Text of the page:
If you are struggling with a pull hook, you should take care of your start of swing


Those who often get caught with a distance wedge

If your tee shot is a good shot and you are aiming for par with about 100 yards to go, you may find yourself in a situation where you hook a shot and end up in a side bunker, not even getting out of the bunker in one shot.

It is important to correct the distance wedge hooking shots around 100 yards or so, as it can be a major factor in ruining your score.

The mechanism behind the big hooks is

  • Club head trajectory is too far in from the inside
  • Face closed at impact

This is caused by two factors.f

The reason for these two factors varies from person to person, but first, take a picture of your swing plane and hand position from behind with a smartphone or similar device.

Then, use a smartphone app to draw a line like this.

I recommend an smartphone app called “Kizuki”, which is the most simple and free.

Using the “Kizuki”, draw a line on the shaft and a line connecting the neck of the shaft to the elbow of the arm.

The first thing to check is the take back.

The position where the club shaft is parallel to the ground (P2 position)
This is the P2 position.

For starters, the P2 position of PGA Tour pros looks like these.

Xander Schauffele
Rory McIlroy

The position of the hands should be traced up the shaft plane (yellow line).

The position of the hands here is important, but many amateurs with a lot of hooking tend to have their hands off the plane and up to the green line.

There are almost no PGA Tour pros whose hands are up to the green line in P2.

If your hands are up to the top line, gravity will cause the club head to drop and the club head will have too sweeping of a trajectory, making it easier to go inside.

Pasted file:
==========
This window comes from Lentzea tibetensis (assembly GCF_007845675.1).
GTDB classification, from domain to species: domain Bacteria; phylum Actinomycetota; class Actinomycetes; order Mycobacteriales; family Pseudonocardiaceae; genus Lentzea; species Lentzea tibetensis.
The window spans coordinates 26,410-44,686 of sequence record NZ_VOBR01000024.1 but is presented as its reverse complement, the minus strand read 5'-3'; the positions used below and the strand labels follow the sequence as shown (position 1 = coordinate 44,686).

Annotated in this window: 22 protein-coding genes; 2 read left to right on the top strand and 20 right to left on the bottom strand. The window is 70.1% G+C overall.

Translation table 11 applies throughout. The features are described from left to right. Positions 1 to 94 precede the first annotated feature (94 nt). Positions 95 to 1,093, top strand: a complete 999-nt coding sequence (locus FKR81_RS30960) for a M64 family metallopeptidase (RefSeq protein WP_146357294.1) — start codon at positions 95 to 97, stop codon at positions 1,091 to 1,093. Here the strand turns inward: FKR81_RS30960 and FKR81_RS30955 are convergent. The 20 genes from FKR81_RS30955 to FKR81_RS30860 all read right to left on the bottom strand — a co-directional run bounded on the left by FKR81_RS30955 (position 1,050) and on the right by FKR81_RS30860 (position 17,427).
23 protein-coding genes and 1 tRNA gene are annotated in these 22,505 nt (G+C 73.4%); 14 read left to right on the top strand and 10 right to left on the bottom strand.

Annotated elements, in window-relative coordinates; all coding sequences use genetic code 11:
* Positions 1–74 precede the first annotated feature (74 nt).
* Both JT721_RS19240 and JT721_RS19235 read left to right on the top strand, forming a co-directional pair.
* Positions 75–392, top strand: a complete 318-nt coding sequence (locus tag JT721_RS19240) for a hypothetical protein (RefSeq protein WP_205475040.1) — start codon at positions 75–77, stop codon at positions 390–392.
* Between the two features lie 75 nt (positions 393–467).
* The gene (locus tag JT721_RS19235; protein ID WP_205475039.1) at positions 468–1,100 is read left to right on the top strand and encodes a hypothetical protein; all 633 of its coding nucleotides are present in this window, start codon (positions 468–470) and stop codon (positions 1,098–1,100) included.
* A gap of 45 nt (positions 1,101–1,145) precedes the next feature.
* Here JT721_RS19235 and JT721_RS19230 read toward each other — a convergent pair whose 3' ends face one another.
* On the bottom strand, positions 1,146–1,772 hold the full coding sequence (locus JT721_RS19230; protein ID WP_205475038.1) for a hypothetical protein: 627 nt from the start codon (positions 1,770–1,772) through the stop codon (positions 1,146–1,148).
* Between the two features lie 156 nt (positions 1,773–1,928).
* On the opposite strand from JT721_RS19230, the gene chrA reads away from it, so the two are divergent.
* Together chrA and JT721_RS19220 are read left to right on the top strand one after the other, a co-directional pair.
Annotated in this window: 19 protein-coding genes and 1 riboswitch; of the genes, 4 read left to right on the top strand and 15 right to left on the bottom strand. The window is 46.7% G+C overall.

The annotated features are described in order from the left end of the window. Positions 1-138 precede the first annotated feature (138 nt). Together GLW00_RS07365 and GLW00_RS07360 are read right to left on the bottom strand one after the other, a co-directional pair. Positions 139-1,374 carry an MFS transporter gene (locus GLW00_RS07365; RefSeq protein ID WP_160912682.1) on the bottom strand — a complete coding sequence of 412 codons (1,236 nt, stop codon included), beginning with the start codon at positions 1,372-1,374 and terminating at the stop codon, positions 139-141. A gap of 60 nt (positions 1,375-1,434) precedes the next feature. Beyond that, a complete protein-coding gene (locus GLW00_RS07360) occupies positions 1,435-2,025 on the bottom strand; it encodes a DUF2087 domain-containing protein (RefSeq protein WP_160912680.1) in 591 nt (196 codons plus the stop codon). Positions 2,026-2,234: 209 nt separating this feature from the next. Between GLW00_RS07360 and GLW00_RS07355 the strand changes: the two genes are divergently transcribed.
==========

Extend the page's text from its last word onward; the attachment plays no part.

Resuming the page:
If you have this habit, you need to fix it or your distance wedge will never be stable.

I don’t have a good video on how to fix this.

  • Prepare a ball of an appropriate size (a soccer lifting ball is the best size). You may or may not have a club.
  • In the video, you can see that the ball is not held between the arms, but between the elbows and the dove tail to prevent it from falling.
  • Keep the ball pressed against your dove tail with your elbow, and take back to the P2 position (shaft parallel to the ground) with your hands as close to your body as possible.

Repeat this kind of practice about 30 times daily at home so that you can reproduce it on the practice range.

It will feel very strange at first, and you won’t be able to visualize hitting the ball at all.

Also, if you keep your hands on your body, you may end up pulling the club too far to the inside.

However, don’t worry if you pull the club too far to the inside at first.

First, focus on fixing the P2 hand position.

Once the P2 hand position is fixed, the hand position at the top will naturally be closer to the plane, and the hands will not move forward on the downswing, which should reduce the number of errors.

Once the P2 hand position is fixed, correct the position of the club.

If you have been pulling the club head too far to the inside, try practicing with your hands close to your body and the club parallel to the ball.

This will bring your hands and club on plane and improve the accuracy of your shots.

First, correct the position of your hands, then the club head, in that order.

If you continue to practice ball-hugging for about three months, you will not be able to swing with your hands in the wrong direction.